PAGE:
Traffic & Safety

Traffic & Safety FAQs

Can I get a Deer Crossing sign installed on my road?

Because deer crossing signs have shown to be of little or no value in reducing motor vehicle/deer crashes and the scattered nature of the problem, we do not inventory or install these signs nor do we allow the installation of these signs within the public right-of-way by others.

Can I place Handicap, Deaf, Blind, Special Needs Child, or Pedestrian Area warning signs on my street?

The use of Handicap, Deaf, Blind, Special Needs Child, or Pedestrian Area warning signs is limited to situations and locations meeting approval of the Ottawa County Road Commission.

Requests for such signs shall be made in writing and include a physician’s certification/letter indicating extent of handicap. The requesting party will also need to advise the Road Commission on an annual basis as to the continued need of these warning signs.

The number and location of these warning signs will be determined by the Road Commission and generally will be limited to the roadway serving the handicap person’s residence.

The installation cost will be the responsibility of the requesting resident and all costs to maintain sign(s) will be paid by the Road Commission.

Can a Children at Play sign be placed on my street?

At first consideration, it might seem that a Children at Play sign would provide some safety for youngsters playing in a neighborhood. Unfortunately, this type of sign encourages parents to believe that children have an added degree of protection; which the signs do not and cannot provide.

Studies have shown that this type of sign provides no evidence of reducing pedestrian crashes or vehicles speeds. Obviously, children should not be encouraged to play in the roadway. The Children at Play sign is a direct and open suggestion that it is acceptable to do so.

Federal standards discourage the use of this sign and they are not even recognized in Michigan’s traffic sign manuals. As an alternative, the Road Commission strives to remove vision obstructions to provide a safe roadway for both pedestrians and motorists.

Can a speed bump be placed on my street?

A speed bump is a bump of asphalt about a foot wide, 3 to 4 inches high, and placed laterally across the traveled portion of the road. However, the speed bump poses as an increased hazard to motorists, the cause of an undesirable increase in noise, and a real problem for snow removal.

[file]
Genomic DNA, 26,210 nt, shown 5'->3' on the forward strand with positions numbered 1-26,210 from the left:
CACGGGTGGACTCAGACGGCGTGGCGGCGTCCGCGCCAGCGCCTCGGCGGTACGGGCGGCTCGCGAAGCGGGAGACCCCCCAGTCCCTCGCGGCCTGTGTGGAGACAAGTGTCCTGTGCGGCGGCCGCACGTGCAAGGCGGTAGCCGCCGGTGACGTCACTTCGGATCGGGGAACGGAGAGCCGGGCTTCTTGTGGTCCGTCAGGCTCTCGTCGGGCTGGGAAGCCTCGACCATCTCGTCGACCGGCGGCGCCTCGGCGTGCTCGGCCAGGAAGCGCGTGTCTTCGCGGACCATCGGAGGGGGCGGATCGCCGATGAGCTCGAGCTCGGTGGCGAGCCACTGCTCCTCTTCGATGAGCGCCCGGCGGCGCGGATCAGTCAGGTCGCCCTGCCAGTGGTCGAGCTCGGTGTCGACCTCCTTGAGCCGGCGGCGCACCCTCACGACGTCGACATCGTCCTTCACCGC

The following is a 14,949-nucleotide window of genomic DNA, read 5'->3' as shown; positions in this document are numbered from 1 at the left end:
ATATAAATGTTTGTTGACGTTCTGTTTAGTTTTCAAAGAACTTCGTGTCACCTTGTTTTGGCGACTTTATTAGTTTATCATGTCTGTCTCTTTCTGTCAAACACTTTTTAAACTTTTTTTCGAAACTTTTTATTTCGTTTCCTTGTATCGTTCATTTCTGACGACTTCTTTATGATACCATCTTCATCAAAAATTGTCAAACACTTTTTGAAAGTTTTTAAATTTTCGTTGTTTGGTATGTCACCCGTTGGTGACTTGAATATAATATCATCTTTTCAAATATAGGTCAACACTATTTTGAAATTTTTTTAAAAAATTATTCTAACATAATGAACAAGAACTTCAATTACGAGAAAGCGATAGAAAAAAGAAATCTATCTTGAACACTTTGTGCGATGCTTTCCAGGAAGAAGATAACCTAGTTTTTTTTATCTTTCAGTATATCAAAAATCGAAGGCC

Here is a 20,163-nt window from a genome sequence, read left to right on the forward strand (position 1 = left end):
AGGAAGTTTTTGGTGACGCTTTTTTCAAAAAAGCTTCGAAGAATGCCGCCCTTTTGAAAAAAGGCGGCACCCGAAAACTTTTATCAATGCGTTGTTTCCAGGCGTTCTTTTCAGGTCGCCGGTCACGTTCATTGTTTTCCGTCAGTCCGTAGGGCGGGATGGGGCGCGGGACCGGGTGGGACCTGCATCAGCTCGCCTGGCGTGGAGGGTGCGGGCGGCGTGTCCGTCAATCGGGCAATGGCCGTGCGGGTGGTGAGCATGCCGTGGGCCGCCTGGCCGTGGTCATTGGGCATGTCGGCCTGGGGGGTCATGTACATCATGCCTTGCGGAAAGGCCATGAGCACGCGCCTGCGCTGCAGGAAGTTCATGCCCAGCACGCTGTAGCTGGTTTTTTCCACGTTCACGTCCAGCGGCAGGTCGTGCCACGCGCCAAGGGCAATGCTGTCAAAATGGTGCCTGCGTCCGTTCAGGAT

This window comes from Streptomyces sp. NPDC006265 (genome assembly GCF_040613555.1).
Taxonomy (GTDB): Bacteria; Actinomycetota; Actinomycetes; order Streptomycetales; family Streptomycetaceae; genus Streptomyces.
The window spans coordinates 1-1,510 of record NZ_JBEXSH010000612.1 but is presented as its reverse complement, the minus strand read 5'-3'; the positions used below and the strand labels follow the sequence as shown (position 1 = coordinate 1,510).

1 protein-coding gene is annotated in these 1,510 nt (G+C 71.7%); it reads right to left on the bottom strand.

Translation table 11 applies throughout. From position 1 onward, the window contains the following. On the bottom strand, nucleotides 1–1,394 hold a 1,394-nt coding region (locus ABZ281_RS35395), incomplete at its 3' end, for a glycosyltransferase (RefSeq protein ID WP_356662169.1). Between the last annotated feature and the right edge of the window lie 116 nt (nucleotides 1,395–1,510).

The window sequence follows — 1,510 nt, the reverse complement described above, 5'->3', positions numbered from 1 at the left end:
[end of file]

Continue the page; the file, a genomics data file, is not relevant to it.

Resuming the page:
The purpose of a speed bump is to make the ride over it uncomfortable for the driver, encouraging him/her to reduce their speed. With the various vehicle suspensions and wheel bases, the speed bump has shown an inability to successfully control speeds.

Speed bumps can cause maintenance problems to any vehicle and increase response time for emergency services. Because speed bumps have considerable potential for liability suits, Michigan has officially rejected them as a standard traffic control device on public streets.

The control of speeding in neighborhoods is a widespread concern which requires compliance by residents, patience and persistent effort by law enforcement – not speed bumps.

Will a stop sign slow down traffic on my street?

Stop signs installed at the wrong place for the wrong purpose usually create more problems than they solve. One common misuse of stop signs is to arbitrarily interrupt traffic, either by causing it to stop or by causing such an inconvenience that motorists are forced to use other routes.

Traffic studies indicate that there is a high incidence of intentional violations where stop signs are installed as “nuisances” or “speed breakers.” The studies also show that drivers increase their speeds between unwarranted stop signs to make up for the lost time. Based on these studies and the increased speeds of drivers on streets with unwarranted stop signs, the Michigan Manual of Uniform Traffic Control Devices (MMUTCD) clearly states that “Stop signs shall not be used for speed control.”

A stop sign placed at the right place and under the right conditions, tells drivers and pedestrians who has the right of way.